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J Bacteriol. 2002 Sep;184(17):4881-90.

Genome-wide analysis of the stationary-phase sigma factor (sigma-H) regulon of Bacillus subtilis.

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  • 1Department of Biology, Building 68-530, Massachusetts Institute of Technology, Cambridge, MA 02139, USA.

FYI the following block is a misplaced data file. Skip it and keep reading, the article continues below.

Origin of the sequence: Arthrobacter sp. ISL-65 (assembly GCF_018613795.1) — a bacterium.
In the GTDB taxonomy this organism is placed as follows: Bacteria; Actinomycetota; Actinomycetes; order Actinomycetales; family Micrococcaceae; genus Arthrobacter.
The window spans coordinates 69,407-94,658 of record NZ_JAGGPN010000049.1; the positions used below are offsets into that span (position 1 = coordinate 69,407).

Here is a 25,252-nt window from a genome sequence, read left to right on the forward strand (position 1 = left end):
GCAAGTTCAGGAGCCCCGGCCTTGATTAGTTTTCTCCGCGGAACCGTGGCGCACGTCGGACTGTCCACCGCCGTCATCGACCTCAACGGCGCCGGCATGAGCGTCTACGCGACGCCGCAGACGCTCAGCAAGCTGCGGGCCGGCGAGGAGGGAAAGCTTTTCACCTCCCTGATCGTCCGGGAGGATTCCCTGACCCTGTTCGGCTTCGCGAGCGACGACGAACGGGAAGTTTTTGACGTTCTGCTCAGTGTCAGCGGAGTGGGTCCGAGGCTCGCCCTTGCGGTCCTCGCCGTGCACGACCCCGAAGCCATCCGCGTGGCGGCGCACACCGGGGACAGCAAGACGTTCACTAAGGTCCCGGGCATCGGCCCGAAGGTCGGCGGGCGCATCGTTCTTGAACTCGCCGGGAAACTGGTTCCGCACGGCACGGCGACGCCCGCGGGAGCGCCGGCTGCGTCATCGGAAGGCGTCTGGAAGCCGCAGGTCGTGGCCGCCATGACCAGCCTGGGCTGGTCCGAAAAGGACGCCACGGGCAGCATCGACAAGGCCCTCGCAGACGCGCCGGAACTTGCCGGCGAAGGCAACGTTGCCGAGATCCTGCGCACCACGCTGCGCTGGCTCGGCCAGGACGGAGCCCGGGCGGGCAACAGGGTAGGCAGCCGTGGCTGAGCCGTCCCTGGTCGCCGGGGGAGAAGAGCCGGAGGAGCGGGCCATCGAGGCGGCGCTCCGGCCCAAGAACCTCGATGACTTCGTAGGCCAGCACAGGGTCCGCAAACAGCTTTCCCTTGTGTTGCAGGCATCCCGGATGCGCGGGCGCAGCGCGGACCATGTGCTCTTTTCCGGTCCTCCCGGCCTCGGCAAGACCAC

Sigma-H is an alternative RNA polymerase sigma factor that directs the transcription of many genes that function at the transition from exponential growth to stationary phase in Bacillus subtilis. Twenty-three promoters, which drive transcription of 33 genes, are known to be recognized by sigma-H-containing RNA polymerase. To identify additional genes under the control of sigma-H on a genome-wide basis, we carried out transcriptional profiling experiments using a DNA microarray containing >99% of the annotated B. subtilis open reading frames. In addition, we used a bioinformatics-based approach aimed at the identification of promoters recognized by RNA polymerase containing sigma-H. This combination of approaches was successful in confirming most of the previously described sigma-H-controlled genes. In addition, we identified 26 putative promoters that drive expression of 54 genes not previously known to be under the direct control of sigma-H. Based on the known or inferred function of most of these genes, we conclude that, in addition to its previously known roles in sporulation and competence, sigma-H controls genes involved in many physiological processes associated with the transition to stationary phase, including cytochrome biogenesis, generation of potential nutrient sources, transport, and cell wall metabolism.

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